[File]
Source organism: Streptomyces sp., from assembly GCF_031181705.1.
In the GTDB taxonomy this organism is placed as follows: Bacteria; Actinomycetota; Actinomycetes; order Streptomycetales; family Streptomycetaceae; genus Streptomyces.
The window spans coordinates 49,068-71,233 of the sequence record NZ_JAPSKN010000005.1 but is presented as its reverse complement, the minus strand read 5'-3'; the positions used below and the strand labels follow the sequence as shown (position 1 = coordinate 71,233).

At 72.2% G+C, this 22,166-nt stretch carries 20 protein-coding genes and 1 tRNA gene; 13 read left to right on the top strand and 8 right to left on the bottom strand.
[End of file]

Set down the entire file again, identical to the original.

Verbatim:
Source organism: Streptomyces sp., from assembly GCF_031181705.1.
In the GTDB taxonomy this organism is placed as follows: Bacteria; Actinomycetota; Actinomycetes; order Streptomycetales; family Streptomycetaceae; genus Streptomyces.
The window spans coordinates 49,068-71,233 of the sequence record NZ_JAPSKN010000005.1 but is presented as its reverse complement, the minus strand read 5'-3'; the positions used below and the strand labels follow the sequence as shown (position 1 = coordinate 71,233).

At 72.2% G+C, this 22,166-nt stretch carries 20 protein-coding genes and 1 tRNA gene; 13 read left to right on the top strand and 8 right to left on the bottom strand.